Established in 1939, Little League is a nonprofit organization based in South Williamsport, PA, that organizes local youth baseball and softball leagues throughout the United States and the rest of the world. The first organized youth sports program in the world, Little League started with three teams and 30 players. Today, approximately two million boys and girls, ages 4 to 16, play Little League in in all 50 states and more than 80 countries. The parent organization branches into regional centers that in turn oversee districts (a geographical area usually encompassing 10-20 leagues) that in turn provide guidance to local leagues, which are the heart of the organization, that furnish physical facilities, volunteer services, and resources to provide the programs that make up the local, day-to-day experience for most Little Leaguers. Last week, Little League introduced a new identity designed by Columbus, OH-based Ologie.
Little League has a section on its website dedicated to explaining the new identity.
Working with midwest branding and marketing firm Ologie, Little League took the field and began modernizing their mission, logo, and look. Most prominent—the evolution of the keystone symbol—is a streamlined take on a logo that’s remained essentially unchanged for decades. Harkening back to its heritage, a sketch by founder Carl Stotz, the new emblem is focused and flexible, balancing history with utility. It works with other design elements across colors, dimensions, and uses to convey a consistent message. Based on the logo, a new, inclusive identity system and secondary palette were built for each division of play: Baseball, Softball, as well as their Challenger division for children with physical and intellectual challenges. Rounding out the toolkit with fonts, graphic elements, and a defined photo style allowed the brand to keep color and composition impactful and focused. Throughout the process and in the execution, Little League never lost sight (took their eye off the ball?) of what was most important: dialing up the fun for those playing the game, and giving everyone space to tell their story and make their memories, whether it’s their first or their greatest.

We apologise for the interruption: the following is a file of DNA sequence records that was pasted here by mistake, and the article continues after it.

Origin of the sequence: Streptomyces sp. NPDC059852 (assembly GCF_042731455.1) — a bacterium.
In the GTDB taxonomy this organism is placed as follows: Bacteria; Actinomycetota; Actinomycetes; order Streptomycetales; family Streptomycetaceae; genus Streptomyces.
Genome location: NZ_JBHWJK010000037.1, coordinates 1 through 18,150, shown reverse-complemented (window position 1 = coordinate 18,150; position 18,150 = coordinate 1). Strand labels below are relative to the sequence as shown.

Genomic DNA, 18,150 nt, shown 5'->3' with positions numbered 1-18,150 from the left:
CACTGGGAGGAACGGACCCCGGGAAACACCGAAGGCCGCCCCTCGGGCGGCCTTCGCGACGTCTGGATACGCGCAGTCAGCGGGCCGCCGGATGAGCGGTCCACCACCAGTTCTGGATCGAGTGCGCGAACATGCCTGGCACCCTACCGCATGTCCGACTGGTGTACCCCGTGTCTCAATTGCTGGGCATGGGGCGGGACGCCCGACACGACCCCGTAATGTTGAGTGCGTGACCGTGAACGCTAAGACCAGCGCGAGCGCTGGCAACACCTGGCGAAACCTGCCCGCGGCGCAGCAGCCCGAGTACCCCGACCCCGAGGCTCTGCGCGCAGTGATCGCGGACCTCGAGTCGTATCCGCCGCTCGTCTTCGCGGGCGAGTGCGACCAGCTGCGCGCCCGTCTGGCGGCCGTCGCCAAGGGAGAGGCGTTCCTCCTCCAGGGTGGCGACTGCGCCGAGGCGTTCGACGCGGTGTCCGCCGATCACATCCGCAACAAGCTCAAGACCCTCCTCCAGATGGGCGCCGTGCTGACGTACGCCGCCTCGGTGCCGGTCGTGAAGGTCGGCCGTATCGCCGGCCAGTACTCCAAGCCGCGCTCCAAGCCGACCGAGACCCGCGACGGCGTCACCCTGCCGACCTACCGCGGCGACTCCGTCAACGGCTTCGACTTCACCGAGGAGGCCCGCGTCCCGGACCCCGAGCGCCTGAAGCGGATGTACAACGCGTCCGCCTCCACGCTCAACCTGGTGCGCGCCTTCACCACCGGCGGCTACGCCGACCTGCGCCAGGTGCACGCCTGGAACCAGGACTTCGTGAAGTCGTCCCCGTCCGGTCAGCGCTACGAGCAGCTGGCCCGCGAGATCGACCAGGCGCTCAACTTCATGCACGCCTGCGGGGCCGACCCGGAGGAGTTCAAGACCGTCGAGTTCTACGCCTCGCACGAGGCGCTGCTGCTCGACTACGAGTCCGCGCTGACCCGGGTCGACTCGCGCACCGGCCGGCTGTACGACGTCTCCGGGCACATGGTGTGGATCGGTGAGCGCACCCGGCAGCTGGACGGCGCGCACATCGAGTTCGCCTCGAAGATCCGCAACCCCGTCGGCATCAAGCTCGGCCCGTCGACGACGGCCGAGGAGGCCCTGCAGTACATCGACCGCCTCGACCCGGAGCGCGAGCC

Inspired by Carl Stotz’s original keystone sketch, our emblem is a modern interpretation of the heritage of Little League.® Its structure has been streamlined for flexibility across all media, as well as to represent all Baseball, Softball, and Challenger leagues equally.
The old logo had become more about the motto than the sport by having that visually overpowering ring with the values spelled out which, sure, it’s a nice sentiment as those are traits that can help make good human beings but it felt more like a grown-up organization, reminding me of the old Rotary logo. The new logo drops the ring and the motto — which I imagine took some convincing — and brings the focus back to the baseball diamond and the keystone outline. (In case you are wondering what’s up with all the keystone shapes lately, it’s because both of these organizations are based in Pennsylvania, known as The Keystone State.) The execution is great, with a bold, minimalist approach that makes good use of the inside shape of the keystone to fill it with the diamond and a red curved stripe that’s reminiscent of the red ribbon that held “LITTLE LEAGUE” in the previous two logos. The wordmark is great too, with its chunky, serious-but-playful presence. It looks like it’s a customized version of Futura? I’m not sure. Together, the icon and wordmark, make an excellent pair.
In application, the identity introduces five different typefaces that can come together in a variety of ways that are fun and energizing and in an aesthetic that feels appropriate for the league. I wouldn’t say I like them as it’s not necessarily my vibe but I definitely appreciate how well this works. I think the one element that throws me off is when they use Quotes Script really large and perhaps I would like to see some more Futura Bold in there as headlines instead of Grand Slam/Home Run… so, um, yeah, it seems *I* would change a lot. This is all solid and makes a great kit of parts that the thousands of leagues can use in different ways and I can totally see moms/dads wearing t-shirts with any and all of the type treatments above.
Overall, this strikes a great balance of establishing a bold and serious yet playful and accessible presence at the institutional level while creating a more exuberant visual language for the day-to-day experience for kids, volunteers, and parents.